The defendent, G [
The judge threw that out and, at line 10, notes that praying in and of itself, as a cause for an improper behavior charge is "most problematic" since Chapter 9, Sub-section 7 of the Criminal Code defends the right to pray.
The State demanded removal from the Temple Mount for 60 days and the judge reduced that to 15 (and lowered the self-guaranteed deposit) since he nevertheless was convinced that the defendant's actions could have aroused a situation of a disturbance of the public.
I am not sure why he didn't note the Law for the Protection of the Holy Places but maybe the general Criminal Code is better?
It is only Magistrate's Court but still, progress.
P.S. I'll update on legal interpretations.
Here, October 4, 2012:
A Jerusalem Magistrate’s Court judge said Wednesday that the police should allow Jews to pray on the Temple Mount – an exceptional remark given that the High Court of Justice has ruled that policy on the Temple Mount is the sole purview of the police.____________
Police currently enforce the Muslim ban on Jewish prayer at the site, citing security concerns.
“There is room to allow for Jewish prayer on the Temple Mount,” said Judge Malka Aviv, during a remand hearing for Hagai Weiss, the son of Prof. Hillel Weiss, who was arrested on suspicion of trying to pray at the site.
She added that “the [police] explanation that Muslims don’t approve of Jews praying on the Temple Mount cannot, in and of itself, prevent Jews from fulfilling their religious obligations and praying on the Temple Mount.”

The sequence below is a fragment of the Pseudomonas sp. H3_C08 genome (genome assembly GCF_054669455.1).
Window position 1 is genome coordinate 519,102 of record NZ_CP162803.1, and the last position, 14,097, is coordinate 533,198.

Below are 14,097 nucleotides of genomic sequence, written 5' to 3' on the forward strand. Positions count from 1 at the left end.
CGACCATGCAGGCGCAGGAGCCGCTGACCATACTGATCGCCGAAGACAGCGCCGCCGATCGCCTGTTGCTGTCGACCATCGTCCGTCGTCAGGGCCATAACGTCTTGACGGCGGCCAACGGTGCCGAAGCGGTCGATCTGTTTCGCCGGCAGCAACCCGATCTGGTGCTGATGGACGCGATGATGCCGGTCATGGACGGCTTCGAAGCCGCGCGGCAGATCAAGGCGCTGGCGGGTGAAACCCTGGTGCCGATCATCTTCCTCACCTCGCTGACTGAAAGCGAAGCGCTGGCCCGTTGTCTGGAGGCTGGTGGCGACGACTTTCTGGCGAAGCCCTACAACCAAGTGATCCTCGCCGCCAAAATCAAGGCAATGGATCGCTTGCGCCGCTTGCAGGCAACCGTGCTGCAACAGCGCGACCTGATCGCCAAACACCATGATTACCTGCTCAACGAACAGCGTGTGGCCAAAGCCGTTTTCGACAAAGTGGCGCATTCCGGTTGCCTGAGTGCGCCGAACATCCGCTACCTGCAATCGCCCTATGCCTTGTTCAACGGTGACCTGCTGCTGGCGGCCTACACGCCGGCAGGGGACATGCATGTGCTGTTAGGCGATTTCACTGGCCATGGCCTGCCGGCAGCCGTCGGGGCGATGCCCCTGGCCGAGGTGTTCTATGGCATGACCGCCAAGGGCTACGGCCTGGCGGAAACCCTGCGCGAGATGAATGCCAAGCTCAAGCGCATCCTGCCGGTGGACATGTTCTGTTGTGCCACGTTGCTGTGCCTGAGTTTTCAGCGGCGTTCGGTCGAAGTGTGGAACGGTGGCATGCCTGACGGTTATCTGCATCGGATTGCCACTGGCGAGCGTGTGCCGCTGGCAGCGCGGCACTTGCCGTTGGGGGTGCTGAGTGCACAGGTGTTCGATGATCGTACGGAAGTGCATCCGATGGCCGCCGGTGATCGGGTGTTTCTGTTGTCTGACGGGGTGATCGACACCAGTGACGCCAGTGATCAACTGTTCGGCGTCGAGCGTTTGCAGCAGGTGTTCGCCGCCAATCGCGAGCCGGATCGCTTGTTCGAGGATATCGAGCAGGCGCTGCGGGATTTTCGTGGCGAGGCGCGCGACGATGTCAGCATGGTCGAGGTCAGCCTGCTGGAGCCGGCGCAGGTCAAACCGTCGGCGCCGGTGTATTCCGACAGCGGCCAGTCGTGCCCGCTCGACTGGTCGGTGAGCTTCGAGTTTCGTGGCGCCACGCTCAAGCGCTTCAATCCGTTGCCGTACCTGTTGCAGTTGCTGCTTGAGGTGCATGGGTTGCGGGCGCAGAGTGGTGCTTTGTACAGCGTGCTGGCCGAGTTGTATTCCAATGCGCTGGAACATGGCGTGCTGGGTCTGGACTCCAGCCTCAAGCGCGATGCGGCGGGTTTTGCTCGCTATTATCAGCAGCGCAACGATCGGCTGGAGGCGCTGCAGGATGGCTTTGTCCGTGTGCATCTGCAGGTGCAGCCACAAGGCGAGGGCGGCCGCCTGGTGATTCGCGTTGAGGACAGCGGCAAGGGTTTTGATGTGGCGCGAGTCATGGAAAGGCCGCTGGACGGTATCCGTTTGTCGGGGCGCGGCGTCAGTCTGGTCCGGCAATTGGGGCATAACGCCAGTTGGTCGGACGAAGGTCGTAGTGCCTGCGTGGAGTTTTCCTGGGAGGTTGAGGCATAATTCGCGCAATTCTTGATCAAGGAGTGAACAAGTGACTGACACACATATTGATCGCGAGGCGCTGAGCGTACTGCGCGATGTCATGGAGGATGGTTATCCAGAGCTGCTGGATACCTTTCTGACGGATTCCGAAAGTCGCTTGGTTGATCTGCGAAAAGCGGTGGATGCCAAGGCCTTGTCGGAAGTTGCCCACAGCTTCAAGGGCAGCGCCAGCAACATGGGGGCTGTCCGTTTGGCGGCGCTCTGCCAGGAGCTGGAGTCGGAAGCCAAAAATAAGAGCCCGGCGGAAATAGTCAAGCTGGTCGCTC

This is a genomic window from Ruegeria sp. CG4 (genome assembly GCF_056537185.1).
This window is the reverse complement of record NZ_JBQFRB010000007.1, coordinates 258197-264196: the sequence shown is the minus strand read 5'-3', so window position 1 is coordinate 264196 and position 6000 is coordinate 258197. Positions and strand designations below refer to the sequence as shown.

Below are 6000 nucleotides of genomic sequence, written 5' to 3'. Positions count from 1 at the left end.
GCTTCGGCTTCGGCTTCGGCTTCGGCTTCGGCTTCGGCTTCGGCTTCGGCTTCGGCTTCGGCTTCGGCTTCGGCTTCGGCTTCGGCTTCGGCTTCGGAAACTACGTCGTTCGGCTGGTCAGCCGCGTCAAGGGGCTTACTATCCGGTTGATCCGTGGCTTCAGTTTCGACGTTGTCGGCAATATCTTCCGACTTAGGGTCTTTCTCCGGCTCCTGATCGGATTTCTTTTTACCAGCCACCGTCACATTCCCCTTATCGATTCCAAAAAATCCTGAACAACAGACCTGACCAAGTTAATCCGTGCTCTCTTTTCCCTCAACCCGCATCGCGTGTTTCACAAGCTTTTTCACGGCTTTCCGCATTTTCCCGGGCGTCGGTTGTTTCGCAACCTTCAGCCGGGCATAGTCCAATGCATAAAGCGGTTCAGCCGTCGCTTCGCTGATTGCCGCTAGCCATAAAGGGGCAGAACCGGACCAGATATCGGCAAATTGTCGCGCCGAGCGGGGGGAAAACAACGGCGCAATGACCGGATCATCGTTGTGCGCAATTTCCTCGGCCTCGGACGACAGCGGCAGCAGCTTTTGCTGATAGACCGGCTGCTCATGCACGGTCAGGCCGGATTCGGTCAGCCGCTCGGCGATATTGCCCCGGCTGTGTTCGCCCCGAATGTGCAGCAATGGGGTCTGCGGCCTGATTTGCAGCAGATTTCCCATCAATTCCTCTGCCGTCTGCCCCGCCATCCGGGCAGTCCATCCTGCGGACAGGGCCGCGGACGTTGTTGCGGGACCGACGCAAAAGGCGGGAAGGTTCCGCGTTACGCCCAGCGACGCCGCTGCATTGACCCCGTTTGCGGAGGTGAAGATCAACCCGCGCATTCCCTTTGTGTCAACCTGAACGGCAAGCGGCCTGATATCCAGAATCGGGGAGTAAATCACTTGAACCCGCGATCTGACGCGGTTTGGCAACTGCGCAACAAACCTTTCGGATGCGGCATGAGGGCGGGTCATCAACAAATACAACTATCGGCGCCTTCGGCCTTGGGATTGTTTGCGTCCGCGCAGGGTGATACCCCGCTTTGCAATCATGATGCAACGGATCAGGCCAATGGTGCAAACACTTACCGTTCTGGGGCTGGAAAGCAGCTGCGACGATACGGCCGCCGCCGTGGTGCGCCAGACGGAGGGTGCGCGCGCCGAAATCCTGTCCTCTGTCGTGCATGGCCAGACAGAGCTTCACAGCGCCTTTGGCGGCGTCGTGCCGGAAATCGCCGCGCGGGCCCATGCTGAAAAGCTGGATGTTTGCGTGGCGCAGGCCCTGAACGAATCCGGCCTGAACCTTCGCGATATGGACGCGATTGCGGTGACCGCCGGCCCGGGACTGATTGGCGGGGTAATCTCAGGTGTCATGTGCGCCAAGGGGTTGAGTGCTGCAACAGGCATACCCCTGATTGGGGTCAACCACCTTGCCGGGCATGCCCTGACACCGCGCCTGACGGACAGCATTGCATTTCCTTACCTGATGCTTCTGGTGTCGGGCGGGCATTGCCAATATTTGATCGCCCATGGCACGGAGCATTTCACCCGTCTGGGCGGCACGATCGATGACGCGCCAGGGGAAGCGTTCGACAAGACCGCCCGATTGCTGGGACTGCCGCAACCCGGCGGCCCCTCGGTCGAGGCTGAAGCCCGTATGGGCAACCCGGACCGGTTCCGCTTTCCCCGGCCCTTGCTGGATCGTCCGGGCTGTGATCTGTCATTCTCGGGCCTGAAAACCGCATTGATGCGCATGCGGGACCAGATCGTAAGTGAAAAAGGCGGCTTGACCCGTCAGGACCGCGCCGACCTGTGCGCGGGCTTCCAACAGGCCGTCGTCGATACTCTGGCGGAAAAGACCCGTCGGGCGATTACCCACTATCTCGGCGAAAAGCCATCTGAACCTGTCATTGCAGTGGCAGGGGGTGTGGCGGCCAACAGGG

To her mind, she said, Jewish prayer should be permitted on the Temple Mount “in a structured fashion, in a place designated for it,” that would maintain the security of Jewish worshipers.
It should be noted that despite her clear, unequivocal statements, Aviv was not instructing the police how to act, but merely expressing her opinion.
Israel today fears “altering the status quo at the site” by allowing Jewish prayer as that may “serve as a provocation, resulting in disorder, with a near certain likelihood of subsequent bloodshed,”...The Supreme Court has largely accepted that rationale, holding that Jewish rights are to be balanced against the threat to public order, especially when there is a “near certainty” of violence. In making that assessment, the court has noted that while the police must not “recoil from using force” against criminals, “the force available to the police is not unlimited.” (See e.g., HCJ 83/292 Temple Mount Faithful v. Jerusalem District Police Commander).Background I.